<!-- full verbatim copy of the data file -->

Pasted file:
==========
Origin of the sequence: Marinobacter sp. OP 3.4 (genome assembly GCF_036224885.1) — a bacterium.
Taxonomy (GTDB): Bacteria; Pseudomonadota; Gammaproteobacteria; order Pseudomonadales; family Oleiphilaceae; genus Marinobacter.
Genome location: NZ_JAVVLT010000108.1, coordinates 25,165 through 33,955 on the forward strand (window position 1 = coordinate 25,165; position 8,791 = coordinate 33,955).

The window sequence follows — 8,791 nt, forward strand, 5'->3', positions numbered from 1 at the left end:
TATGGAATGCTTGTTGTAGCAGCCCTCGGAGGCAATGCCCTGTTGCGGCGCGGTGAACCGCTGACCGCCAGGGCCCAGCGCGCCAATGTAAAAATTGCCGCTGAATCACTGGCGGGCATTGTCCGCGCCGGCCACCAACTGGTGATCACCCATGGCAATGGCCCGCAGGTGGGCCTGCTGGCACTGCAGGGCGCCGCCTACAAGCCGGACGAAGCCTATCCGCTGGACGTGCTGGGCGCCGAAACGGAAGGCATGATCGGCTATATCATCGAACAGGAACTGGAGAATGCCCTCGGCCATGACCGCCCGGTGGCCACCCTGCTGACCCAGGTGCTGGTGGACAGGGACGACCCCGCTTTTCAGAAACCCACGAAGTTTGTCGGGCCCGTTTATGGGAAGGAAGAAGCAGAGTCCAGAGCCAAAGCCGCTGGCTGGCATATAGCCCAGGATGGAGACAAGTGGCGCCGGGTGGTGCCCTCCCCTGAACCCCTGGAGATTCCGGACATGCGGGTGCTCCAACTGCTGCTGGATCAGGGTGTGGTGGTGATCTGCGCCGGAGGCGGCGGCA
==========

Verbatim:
Origin of the sequence: Marinobacter sp. OP 3.4 (genome assembly GCF_036224885.1) — a bacterium.
Taxonomy (GTDB): Bacteria; Pseudomonadota; Gammaproteobacteria; order Pseudomonadales; family Oleiphilaceae; genus Marinobacter.
Genome location: NZ_JAVVLT010000108.1, coordinates 25,165 through 33,955 on the forward strand (window position 1 = coordinate 25,165; position 8,791 = coordinate 33,955).

The window sequence follows — 8,791 nt, forward strand, 5'->3', positions numbered from 1 at the left end:
TATGGAATGCTTGTTGTAGCAGCCCTCGGAGGCAATGCCCTGTTGCGGCGCGGTGAACCGCTGACCGCCAGGGCCCAGCGCGCCAATGTAAAAATTGCCGCTGAATCACTGGCGGGCATTGTCCGCGCCGGCCACCAACTGGTGATCACCCATGGCAATGGCCCGCAGGTGGGCCTGCTGGCACTGCAGGGCGCCGCCTACAAGCCGGACGAAGCCTATCCGCTGGACGTGCTGGGCGCCGAAACGGAAGGCATGATCGGCTATATCATCGAACAGGAACTGGAGAATGCCCTCGGCCATGACCGCCCGGTGGCCACCCTGCTGACCCAGGTGCTGGTGGACAGGGACGACCCCGCTTTTCAGAAACCCACGAAGTTTGTCGGGCCCGTTTATGGGAAGGAAGAAGCAGAGTCCAGAGCCAAAGCCGCTGGCTGGCATATAGCCCAGGATGGAGACAAGTGGCGCCGGGTGGTGCCCTCCCCTGAACCCCTGGAGATTCCGGACATGCGGGTGCTCCAACTGCTGCTGGATCAGGGTGTGGTGGTGATCTGCGCCGGAGGCGGCGGCA